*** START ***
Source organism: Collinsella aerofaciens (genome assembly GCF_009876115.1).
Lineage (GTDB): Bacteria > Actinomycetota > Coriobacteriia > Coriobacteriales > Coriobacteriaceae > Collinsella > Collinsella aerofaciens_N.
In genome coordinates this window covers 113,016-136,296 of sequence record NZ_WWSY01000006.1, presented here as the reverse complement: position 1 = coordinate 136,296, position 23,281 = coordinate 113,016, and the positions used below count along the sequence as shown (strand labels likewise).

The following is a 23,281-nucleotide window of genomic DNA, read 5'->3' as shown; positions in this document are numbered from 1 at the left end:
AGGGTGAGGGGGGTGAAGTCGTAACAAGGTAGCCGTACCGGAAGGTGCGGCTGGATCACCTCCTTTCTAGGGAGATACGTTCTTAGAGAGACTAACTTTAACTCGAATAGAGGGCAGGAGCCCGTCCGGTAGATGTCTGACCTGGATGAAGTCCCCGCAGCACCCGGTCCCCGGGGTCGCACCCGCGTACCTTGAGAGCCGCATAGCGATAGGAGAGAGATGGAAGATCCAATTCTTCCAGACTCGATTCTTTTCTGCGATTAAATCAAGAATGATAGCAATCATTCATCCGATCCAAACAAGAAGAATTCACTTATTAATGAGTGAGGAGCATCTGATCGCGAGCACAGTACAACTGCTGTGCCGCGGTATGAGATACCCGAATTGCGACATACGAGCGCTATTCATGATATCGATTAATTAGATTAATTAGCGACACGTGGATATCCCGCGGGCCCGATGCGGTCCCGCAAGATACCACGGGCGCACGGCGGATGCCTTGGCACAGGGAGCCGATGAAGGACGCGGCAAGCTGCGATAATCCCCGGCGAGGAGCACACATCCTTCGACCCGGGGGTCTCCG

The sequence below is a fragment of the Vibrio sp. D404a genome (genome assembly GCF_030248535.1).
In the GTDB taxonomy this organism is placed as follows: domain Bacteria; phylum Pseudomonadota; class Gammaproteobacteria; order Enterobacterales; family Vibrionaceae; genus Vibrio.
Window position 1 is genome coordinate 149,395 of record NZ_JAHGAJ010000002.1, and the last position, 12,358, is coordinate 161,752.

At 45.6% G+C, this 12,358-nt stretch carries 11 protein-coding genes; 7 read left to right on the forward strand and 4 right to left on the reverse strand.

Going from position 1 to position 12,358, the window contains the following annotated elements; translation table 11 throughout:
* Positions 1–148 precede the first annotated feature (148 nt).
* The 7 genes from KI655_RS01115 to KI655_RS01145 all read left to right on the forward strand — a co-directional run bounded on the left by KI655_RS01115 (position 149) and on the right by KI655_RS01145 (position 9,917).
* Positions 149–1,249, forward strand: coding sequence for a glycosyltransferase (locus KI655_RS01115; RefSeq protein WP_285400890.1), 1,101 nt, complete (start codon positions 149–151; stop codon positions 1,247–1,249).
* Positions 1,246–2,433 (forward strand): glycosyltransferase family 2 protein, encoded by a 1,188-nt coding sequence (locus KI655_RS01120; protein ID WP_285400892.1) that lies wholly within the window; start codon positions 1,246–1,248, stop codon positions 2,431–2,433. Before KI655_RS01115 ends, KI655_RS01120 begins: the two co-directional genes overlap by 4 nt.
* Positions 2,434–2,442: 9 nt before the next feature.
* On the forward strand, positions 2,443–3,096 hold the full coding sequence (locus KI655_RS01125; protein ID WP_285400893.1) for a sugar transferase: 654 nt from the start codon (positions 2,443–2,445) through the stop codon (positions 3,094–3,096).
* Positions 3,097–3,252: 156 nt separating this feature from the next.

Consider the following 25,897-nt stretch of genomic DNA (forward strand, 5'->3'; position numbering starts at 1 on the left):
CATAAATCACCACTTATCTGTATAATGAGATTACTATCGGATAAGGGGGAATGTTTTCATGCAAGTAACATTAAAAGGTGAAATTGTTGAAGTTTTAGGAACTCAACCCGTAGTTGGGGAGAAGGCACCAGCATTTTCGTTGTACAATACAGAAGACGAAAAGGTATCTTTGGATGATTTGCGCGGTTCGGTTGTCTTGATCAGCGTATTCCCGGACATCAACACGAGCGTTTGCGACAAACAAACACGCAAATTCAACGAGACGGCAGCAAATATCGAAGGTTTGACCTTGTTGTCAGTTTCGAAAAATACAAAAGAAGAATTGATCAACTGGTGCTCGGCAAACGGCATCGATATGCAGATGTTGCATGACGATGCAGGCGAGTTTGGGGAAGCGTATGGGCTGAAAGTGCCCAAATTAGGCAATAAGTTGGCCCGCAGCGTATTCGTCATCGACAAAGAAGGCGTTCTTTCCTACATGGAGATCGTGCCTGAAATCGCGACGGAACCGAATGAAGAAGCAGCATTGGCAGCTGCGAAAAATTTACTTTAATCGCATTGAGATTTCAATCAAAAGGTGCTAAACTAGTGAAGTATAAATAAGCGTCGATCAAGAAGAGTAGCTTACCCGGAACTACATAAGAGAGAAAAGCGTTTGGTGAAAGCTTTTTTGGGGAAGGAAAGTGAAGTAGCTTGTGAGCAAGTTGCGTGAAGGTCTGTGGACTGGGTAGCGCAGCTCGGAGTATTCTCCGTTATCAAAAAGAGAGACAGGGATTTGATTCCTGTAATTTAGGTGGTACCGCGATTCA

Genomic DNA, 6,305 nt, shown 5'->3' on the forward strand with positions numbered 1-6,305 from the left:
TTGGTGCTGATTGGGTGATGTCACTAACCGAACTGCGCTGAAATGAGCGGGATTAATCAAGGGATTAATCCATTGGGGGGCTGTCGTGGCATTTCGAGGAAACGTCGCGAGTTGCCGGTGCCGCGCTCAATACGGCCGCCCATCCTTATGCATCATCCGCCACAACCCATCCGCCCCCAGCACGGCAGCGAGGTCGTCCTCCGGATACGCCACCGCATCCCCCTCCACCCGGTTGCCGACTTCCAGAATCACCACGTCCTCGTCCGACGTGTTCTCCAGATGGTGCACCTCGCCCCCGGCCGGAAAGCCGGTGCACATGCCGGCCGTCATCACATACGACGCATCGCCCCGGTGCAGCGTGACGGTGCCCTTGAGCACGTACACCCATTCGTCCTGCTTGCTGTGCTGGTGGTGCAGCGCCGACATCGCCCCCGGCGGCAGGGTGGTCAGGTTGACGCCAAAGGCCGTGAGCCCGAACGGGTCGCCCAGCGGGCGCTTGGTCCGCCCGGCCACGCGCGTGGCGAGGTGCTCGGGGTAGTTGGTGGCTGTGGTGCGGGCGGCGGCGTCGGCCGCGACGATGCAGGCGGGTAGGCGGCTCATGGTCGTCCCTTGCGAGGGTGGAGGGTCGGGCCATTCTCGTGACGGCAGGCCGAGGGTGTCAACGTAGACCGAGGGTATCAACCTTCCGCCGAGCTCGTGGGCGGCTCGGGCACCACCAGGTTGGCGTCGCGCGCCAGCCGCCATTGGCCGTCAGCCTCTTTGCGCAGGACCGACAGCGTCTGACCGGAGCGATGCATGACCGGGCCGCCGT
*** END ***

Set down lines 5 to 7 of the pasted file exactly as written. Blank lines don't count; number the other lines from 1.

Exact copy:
AGGGTGAGGGGGGTGAAGTCGTAACAAGGTAGCCGTACCGGAAGGTGCGGCTGGATCACCTCCTTTCTAGGGAGATACGTTCTTAGAGAGACTAACTTTAACTCGAATAGAGGGCAGGAGCCCGTCCGGTAGATGTCTGACCTGGATGAAGTCCCCGCAGCACCCGGTCCCCGGGGTCGCACCCGCGTACCTTGAGAGCCGCATAGCGATAGGAGAGAGATGGAAGATCCAATTCTTCCAGACTCGATTCTTTTCTGCGATTAAATCAAGAATGATAGCAATCATTCATCCGATCCAAACAAGAAGAATTCACTTATTAATGAGTGAGGAGCATCTGATCGCGAGCACAGTACAACTGCTGTGCCGCGGTATGAGATACCCGAATTGCGACATACGAGCGCTATTCATGATATCGATTAATTAGATTAATTAGCGACACGTGGATATCCCGCGGGCCCGATGCGGTCCCGCAAGATACCACGGGCGCACGGCGGATGCCTTGGCACAGGGAGCCGATGAAGGACGCGGCAAGCTGCGATAATCCCCGGCGAGGAGCACACATCCTTCGACCCGGGGGTCTCCG

The sequence below is a fragment of the Vibrio sp. D404a genome (genome assembly GCF_030248535.1).
In the GTDB taxonomy this organism is placed as follows: domain Bacteria; phylum Pseudomonadota; class Gammaproteobacteria; order Enterobacterales; family Vibrionaceae; genus Vibrio.